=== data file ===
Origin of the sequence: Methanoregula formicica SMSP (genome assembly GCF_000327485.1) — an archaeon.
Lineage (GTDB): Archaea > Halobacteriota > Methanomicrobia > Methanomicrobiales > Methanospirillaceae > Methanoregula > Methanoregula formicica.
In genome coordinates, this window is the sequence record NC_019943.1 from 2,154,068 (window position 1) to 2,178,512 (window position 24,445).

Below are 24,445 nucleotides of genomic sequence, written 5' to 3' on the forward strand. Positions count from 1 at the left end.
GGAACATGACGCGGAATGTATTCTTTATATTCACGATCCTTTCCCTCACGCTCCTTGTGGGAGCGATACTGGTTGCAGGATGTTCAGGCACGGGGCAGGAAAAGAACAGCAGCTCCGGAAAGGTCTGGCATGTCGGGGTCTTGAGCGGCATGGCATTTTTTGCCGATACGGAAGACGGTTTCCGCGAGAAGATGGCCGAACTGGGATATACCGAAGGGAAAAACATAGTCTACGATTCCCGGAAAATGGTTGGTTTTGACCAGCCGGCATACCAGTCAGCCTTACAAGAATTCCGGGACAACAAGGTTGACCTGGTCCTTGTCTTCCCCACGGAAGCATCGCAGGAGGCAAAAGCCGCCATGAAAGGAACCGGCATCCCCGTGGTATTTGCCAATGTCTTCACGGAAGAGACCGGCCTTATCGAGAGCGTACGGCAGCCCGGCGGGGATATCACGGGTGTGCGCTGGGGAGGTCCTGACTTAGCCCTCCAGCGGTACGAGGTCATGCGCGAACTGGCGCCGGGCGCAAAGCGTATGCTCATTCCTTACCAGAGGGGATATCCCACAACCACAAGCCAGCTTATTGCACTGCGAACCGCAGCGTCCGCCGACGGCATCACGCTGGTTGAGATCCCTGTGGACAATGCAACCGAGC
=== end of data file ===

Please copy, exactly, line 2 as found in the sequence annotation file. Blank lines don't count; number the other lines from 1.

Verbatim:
Lineage (GTDB): Archaea > Halobacteriota > Methanomicrobia > Methanomicrobiales > Methanospirillaceae > Methanoregula > Methanoregula formicica.